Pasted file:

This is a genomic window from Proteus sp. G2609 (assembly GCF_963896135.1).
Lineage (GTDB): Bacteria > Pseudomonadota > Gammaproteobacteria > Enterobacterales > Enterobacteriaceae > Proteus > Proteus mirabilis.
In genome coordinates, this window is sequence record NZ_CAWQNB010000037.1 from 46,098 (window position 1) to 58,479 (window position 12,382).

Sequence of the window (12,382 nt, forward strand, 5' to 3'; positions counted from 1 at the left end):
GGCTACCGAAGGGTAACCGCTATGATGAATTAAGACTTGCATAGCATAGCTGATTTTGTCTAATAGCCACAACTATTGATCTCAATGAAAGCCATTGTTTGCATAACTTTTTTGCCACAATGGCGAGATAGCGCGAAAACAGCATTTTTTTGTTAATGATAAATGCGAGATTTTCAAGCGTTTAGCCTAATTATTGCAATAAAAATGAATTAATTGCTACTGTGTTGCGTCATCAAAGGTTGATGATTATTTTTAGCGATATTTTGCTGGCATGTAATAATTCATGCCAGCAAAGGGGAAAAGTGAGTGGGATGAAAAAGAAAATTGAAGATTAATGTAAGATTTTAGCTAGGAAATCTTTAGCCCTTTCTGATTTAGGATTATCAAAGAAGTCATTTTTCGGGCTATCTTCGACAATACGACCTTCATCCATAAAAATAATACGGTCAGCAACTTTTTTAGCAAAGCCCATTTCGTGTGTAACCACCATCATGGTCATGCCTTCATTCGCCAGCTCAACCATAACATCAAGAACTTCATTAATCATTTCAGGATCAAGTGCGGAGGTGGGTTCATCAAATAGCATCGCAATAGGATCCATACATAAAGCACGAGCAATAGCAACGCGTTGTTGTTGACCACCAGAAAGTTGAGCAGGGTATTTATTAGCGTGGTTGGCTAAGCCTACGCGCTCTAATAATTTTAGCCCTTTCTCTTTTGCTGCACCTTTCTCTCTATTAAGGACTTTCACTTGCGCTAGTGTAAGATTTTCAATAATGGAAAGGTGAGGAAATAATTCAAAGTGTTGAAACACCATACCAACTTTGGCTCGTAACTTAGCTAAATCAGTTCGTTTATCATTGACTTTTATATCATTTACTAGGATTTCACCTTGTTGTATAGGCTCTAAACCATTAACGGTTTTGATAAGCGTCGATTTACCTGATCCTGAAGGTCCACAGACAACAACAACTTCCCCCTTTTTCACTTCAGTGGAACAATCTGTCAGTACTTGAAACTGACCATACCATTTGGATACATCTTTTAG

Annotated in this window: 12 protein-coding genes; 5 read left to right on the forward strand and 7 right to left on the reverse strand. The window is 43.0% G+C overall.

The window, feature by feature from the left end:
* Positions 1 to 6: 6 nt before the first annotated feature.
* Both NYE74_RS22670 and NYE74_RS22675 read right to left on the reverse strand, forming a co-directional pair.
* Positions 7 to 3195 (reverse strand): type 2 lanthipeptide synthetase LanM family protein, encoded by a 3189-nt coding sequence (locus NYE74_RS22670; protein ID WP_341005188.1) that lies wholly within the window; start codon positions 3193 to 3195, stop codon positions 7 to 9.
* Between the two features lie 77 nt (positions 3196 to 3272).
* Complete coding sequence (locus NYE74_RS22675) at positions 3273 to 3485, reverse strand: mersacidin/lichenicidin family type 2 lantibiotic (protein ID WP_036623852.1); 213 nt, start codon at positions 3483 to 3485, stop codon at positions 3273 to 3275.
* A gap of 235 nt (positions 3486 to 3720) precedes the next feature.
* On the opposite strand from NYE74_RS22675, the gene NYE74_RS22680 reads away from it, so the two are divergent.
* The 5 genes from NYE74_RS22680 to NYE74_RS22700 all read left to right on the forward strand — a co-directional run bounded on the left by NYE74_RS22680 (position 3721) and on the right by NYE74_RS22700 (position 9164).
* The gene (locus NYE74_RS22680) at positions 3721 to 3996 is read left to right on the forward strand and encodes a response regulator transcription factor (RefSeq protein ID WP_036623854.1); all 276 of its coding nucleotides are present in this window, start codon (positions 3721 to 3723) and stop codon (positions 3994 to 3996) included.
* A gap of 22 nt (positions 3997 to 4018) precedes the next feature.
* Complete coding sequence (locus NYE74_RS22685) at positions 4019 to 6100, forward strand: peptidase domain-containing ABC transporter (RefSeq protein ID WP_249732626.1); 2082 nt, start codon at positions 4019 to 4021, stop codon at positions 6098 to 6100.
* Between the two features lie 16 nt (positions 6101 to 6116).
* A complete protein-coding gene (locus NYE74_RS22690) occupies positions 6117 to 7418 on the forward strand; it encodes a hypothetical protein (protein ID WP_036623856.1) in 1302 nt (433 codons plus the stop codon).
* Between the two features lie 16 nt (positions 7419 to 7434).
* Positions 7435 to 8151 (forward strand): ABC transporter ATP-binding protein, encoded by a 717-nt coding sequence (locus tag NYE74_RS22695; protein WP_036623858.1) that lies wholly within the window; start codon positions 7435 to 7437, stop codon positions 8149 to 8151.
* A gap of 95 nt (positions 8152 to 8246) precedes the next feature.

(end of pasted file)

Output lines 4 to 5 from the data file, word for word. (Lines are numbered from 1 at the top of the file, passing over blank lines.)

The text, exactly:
Sequence of the window (12,382 nt, forward strand, 5' to 3'; positions counted from 1 at the left end):
GGCTACCGAAGGGTAACCGCTATGATGAATTAAGACTTGCATAGCATAGCTGATTTTGTCTAATAGCCACAACTATTGATCTCAATGAAAGCCATTGTTTGCATAACTTTTTTGCCACAATGGCGAGATAGCGCGAAAACAGCATTTTTTTGTTAATGATAAATGCGAGATTTTCAAGCGTTTAGCCTAATTATTGCAATAAAAATGAATTAATTGCTACTGTGTTGCGTCATCAAAGGTTGATGATTATTTTTAGCGATATTTTGCTGGCATGTAATAATTCATGCCAGCAAAGGGGAAAAGTGAGTGGGATGAAAAAGAAAATTGAAGATTAATGTAAGATTTTAGCTAGGAAATCTTTAGCCCTTTCTGATTTAGGATTATCAAAGAAGTCATTTTTCGGGCTATCTTCGACAATACGACCTTCATCCATAAAAATAATACGGTCAGCAACTTTTTTAGCAAAGCCCATTTCGTGTGTAACCACCATCATGGTCATGCCTTCATTCGCCAGCTCAACCATAACATCAAGAACTTCATTAATCATTTCAGGATCAAGTGCGGAGGTGGGTTCATCAAATAGCATCGCAATAGGATCCATACATAAAGCACGAGCAATAGCAACGCGTTGTTGTTGACCACCAGAAAGTTGAGCAGGGTATTTATTAGCGTGGTTGGCTAAGCCTACGCGCTCTAATAATTTTAGCCCTTTCTCTTTTGCTGCACCTTTCTCTCTATTAAGGACTTTCACTTGCGCTAGTGTAAGATTTTCAATAATGGAAAGGTGAGGAAATAATTCAAAGTGTTGAAACACCATACCAACTTTGGCTCGTAACTTAGCTAAATCAGTTCGTTTATCATTGACTTTTATATCATTTACTAGGATTTCACCTTGTTGTATAGGCTCTAAACCATTAACGGTTTTGATAAGCGTCGATTTACCTGATCCTGAAGGTCCACAGACAACAACAACTTCCCCCTTTTTCACTTCAGTGGAACAATCTGTCAGTACTTGAAACTGACCATACCATTTGGATACATCTTTTAG